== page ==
|Robert H. "Bob" Johnson | Photo by Pat Vasquez-Cunningham, Albuquerque Journal|
Foreword | With Malice | 1998 Edition
Associated Press, Chief of Bureau for Texas.
People who remember the assassination of President John F. Kennedy also remember police officer J.D. Tippit, an obscure cop murdered that same day.
They still argue about who did it and why.
Dale Myers has the best answers I have seen to these questions:
- Was Tippit a conspirator with Lee Harvey Oswald in the assassination?
- Did Tippit pull his patrol car up to Oswald's apartment house and honk a warning as Oswald was fleeing?
- How did Oswald and Tippit happen to meet a short time later on a residential street in Dallas' Oak Cliff section?
- Why did Tippit stop Oswald and approach him, only to be killed by four pistol shots?
- Was the pistol a revolver or an automatic?
- Did the two men know Jack Ruby, the nightclub owner who fired a fatal shot into Oswald as he was being led from the Dallas city jail?
- Was it really Oswald who shot Tippit?
Myers has researched and analyzed those questions - and more - in minute detail. He has sought every conceivable source, interviewed witnesses, reporters, attorneys and policemen. He has studied Tippit's life from boyhood. He has reviewed television footage, printed news accounts, earlier books and police records. He has dug into the files and report of the House Select Committee on Assassinations, which reviewed the JFK case in 1978. He has pored over the Warren Commission report and Commission files - and has turned up some documents never before made public.
Where testimony and evidence conflict, he has used reason and worked out logical answers.
His account is a fascinating web of fact vs. fantasy, of the frantic confusion that began with the shots that killed the President on November 22, 1963.
Many people refused to believe that a loner had shot both the President and the policemen. Conspiracy theories bubbled to the surface. The theories expanded after Ruby shot Oswald. Some saw evidence in every rumor and stray report. Many reporters and editors pursued them and found them baseless. But dozens of books have kept the questions alive. They persist in a cult of theorists.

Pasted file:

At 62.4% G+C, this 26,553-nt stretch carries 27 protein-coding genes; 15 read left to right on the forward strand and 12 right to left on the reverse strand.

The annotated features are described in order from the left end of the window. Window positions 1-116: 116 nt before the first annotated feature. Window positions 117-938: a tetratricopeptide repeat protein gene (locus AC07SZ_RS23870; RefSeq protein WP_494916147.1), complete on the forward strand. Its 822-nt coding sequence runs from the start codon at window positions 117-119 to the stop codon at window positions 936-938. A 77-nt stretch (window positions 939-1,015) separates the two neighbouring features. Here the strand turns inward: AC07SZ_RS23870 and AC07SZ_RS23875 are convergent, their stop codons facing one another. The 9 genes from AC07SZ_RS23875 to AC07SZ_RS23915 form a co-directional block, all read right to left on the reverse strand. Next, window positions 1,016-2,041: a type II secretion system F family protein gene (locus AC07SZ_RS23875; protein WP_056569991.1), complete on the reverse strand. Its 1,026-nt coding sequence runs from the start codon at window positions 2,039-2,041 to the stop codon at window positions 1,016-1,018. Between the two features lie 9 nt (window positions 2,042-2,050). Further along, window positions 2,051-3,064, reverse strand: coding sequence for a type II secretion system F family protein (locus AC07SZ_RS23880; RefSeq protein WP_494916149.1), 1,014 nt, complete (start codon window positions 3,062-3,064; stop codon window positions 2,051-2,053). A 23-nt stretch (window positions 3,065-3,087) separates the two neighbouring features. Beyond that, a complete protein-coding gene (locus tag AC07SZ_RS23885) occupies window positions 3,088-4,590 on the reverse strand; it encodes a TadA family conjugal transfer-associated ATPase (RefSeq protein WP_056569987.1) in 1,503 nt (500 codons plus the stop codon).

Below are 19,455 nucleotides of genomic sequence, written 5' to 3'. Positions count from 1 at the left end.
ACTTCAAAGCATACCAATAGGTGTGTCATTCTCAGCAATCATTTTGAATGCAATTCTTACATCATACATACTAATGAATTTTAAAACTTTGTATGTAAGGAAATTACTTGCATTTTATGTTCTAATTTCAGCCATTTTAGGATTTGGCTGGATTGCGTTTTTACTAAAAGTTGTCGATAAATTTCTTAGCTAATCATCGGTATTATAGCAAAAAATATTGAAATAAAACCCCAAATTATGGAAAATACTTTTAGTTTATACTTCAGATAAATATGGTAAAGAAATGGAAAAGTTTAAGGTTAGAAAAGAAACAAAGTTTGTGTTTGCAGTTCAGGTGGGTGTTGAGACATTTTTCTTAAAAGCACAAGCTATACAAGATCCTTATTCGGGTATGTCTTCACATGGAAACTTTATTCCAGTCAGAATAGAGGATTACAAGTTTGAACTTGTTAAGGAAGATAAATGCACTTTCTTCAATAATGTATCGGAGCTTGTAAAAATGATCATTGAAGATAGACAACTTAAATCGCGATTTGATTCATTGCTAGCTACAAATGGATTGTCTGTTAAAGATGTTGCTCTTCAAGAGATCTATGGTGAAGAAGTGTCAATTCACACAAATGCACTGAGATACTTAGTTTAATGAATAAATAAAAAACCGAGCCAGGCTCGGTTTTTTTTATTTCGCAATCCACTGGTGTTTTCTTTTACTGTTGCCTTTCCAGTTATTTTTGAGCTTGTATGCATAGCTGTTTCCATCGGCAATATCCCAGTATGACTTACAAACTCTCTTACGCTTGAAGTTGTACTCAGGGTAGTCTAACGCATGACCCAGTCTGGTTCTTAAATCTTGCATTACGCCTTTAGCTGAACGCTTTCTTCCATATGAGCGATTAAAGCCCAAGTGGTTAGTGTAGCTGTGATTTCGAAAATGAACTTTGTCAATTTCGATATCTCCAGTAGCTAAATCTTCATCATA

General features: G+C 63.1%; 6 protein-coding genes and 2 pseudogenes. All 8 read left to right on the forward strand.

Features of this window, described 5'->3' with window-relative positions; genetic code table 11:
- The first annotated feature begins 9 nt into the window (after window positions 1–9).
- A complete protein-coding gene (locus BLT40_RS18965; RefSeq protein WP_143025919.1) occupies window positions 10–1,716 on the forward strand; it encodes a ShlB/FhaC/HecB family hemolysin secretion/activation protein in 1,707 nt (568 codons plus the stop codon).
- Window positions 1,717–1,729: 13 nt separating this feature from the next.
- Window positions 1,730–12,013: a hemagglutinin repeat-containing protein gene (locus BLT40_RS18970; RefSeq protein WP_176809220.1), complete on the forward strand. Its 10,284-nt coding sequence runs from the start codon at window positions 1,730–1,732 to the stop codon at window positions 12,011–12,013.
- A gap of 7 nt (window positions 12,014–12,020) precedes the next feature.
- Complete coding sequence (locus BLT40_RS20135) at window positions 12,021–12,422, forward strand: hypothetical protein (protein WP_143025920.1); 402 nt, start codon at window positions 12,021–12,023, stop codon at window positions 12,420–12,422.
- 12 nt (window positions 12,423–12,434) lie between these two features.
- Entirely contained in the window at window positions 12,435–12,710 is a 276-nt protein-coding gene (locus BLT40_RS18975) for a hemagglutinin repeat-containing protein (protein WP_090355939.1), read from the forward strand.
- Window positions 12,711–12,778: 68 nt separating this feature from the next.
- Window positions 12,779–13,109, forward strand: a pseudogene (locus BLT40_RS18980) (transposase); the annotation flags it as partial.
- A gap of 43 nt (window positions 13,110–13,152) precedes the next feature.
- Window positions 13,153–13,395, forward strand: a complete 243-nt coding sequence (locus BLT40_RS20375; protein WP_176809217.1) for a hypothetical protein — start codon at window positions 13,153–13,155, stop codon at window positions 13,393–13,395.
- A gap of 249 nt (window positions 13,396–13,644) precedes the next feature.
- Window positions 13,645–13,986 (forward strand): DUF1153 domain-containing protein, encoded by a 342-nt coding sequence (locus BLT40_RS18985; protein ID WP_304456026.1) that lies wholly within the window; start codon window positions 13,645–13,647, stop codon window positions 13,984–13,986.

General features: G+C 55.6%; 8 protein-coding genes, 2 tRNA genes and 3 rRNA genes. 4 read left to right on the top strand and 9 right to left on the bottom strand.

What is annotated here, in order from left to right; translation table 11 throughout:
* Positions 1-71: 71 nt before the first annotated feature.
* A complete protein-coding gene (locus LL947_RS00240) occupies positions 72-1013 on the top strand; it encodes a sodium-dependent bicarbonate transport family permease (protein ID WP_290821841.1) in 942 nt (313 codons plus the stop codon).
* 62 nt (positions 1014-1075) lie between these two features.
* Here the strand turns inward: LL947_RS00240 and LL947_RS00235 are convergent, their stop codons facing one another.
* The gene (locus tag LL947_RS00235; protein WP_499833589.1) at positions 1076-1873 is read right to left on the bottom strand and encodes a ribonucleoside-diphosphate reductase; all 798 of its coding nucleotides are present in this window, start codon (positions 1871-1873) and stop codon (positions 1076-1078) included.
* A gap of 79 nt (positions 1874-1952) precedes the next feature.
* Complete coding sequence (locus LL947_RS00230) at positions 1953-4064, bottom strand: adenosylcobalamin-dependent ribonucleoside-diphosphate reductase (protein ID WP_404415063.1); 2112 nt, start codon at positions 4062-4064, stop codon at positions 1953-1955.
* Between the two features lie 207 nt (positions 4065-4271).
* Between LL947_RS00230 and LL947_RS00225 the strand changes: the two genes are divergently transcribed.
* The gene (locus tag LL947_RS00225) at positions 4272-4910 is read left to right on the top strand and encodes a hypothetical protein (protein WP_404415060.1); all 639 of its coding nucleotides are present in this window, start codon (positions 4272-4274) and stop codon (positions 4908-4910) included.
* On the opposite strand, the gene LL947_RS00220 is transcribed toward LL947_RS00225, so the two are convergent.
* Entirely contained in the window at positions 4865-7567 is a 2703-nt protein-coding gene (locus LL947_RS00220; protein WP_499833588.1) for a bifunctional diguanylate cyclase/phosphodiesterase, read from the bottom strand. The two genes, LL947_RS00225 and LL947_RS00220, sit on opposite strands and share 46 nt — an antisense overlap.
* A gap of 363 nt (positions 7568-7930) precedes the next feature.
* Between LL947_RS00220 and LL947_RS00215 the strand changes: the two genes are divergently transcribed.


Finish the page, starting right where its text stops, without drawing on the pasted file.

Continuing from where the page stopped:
I was the Associated Press Chief of Bureau for Texas, in charge of covering the assassination and related events through the trial of Jack Ruby.
The day Kennedy and Tippit were killed, near chaos engulfed Dallas. Then, downtown Dallas became almost a ghost town. Football games and the opera were canceled. Stores were empty, streets deserted. Anger merged with despair. Only police, service workers and news people seemed to be abroad.
In the AP bureau and other news offices the pace was fast, intense and focused on what had happened. The day of Kennedy's funeral, AP news printers fell silent as his casket was lowered into the grave. A bugler cracked on a high note as he played Taps. AP staffers gathered around the television set to watch, their eyes filled with tears, allowing emotion to surface for the first time. Then determined pursuit of facts by wire service, newspaper, radio and TV reporters continued.
More than thirty years later, Myers has wrapped up the story. His answers make sense. They're supported by pillars of fact and analysis. They should stand.
Robert H. "Bob" Johnson, the Associated Press Chief of Bureau for Texas in 1963, wrote the AP's first bulletin on the assassination of President Kennedy.
Johnson was in the newsroom of the Dallas Times Herald, adjoining the AP office, when he heard editors talking about an unconfirmed report that President Kennedy had been shot.
Johnson ran back to his desk, slipped paper in his typewriter, and wrote "BULLETIN" and "DALLAS" and awaited word from his staffers covering Kennedy's visit to call. Wirephoto operator James "Ike" Altgens, who doubled as a photographer, alerted Johnson that he was just 30 feet away from Kennedy when the first shot was fired.
After confirming the facts with Altgens, Johnson turned to his typewriter and wrote the bulletin: "President Kennedy was shot today just as his motorcade left downtown Dallas. Mrs. Kennedy jumped up and grabbed Mr. Kennedy. She cried, 'Oh, no!' The motorcade sped on."
Johnson died of a stroke in 2007 at the age of 84.
|Compiled from: "Former AP executive Johnson dies at 84" | USA Today | August 26, 2007|